Almost half of the directors nominated in scripted categories were women, including Amy Poehler for documentary "Lucy and Desi," and "Succession" helmer Lorene Scafaria in the best drama category. Image: Robyn Beck / AFP
"Succession" led the way in Tuesday's Emmy nominations, which saw the Television Academy's 20,000 voters sift through record submissions as production ramped back up from the start of the coronavirus pandemic.
Here are five takeaways from the announcement of the nominees for the 74th Emmy Awards:
No love for 'Yellowstone'
Soapy neo-Western "Yellowstone" stars Kevin Costner, racked up a whopping 11 million views for its fourth season premiere... and yet failed to land a single Emmy nomination.
In fact, it has only ever earned one Emmy nomination, for a minor technical category last year.
Academy voters appear to have been put off by the show's slot on Paramount's relatively small cable network, or its ostensible conservative leanings—though "Yellowstone" has recently soared in popularity along the liberal US coasts too.
Chappelle gets nod despite controversy
Comedian Dave Chappelle has attracted controversy over jokes criticized as transphobic, notably in last year's Netflix special "The Closer."
Protesters gathered outside the streaming giant's Los Angeles premises in October, accusing Netflix of profiting from hate speech with the show, in which Chappelle asserts that "gender is a fact."
In May, Chappelle was attacked on-stage by an audience member while finishing a set during the "Netflix Is A Joke" comedy festival at the Hollywood Bowl.
None of that dissuaded Emmy voters, who nominated "The Closer" for best pre-recorded variety special.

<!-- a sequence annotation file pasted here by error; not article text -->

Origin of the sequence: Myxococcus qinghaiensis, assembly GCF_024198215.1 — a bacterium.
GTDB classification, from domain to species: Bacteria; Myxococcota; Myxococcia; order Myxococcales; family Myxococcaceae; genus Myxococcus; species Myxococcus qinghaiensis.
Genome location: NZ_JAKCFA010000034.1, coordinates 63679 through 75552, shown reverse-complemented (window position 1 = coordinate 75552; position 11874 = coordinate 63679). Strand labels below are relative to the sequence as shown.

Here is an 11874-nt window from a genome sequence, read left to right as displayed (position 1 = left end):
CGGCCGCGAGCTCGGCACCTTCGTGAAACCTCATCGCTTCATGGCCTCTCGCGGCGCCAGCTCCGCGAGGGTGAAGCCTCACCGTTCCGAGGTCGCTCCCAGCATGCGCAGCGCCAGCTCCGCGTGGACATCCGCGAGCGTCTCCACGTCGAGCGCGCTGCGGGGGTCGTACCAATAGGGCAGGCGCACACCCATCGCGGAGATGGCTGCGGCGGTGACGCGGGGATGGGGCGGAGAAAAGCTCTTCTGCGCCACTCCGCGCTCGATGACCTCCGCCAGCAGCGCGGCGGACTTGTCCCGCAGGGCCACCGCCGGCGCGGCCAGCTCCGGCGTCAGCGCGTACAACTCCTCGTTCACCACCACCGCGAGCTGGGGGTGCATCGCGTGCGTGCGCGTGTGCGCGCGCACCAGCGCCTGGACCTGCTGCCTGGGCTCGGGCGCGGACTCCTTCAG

Women make gains
Tuesday's nominations saw gains for women, who have traditionally been under-represented in directing, writing and technical fields at the Emmys and other entertainment award galas.
Almost half of the directors nominated in scripted categories were women, including Amy Poehler for documentary "Lucy and Desi," and "Succession" helmer Lorene Scafaria in the best drama category.
Women received almost 40 percent of scripted writing nominations.
Posthumous nods for Boseman, Walter
"Black Panther" star Chadwick Boseman died in August 2020 after battling colon cancer -- a diagnosis he never publicly discussed.
Last year, he narrowly missed out to Anthony Hopkins on a posthumous Oscar, for best actor in blues drama "Ma Rainey's Black Bottom."
This year's Emmys likely represent a final chance at awards glory for the late star, who earned a nomination for voicing a version of his "Black Panther" character in Marvel's animated series "What If...?"
Former "Arrested Development" star Jessica Walter also earned a posthumous nomination for her voice-over work in "Archer."
Also read: Stranger Things: First Kate Bush, now Metallica gets a listening boost from the Netflix show
Obama v Abdul-Jabbar?
Award shows frequently find creative ways to nominate big names from beyond the traditional entertainment ranks, and this year's best narrator Emmy category is no exception.
It includes veteran naturalist David Attenborough ("The Mating Game") and Oscar-winning actress Lupita Nyong'o ("Serengeti II.")
More unusually, it pits basketball great Kareem Abdul-Jabbar ("Black Patriots: Heroes Of The Civil War") against former US president Barack Obama ("Our Great National Parks.")
Obama will find out in September if he can add an Emmy to his Nobel Peace Prize... and two Grammy Awards.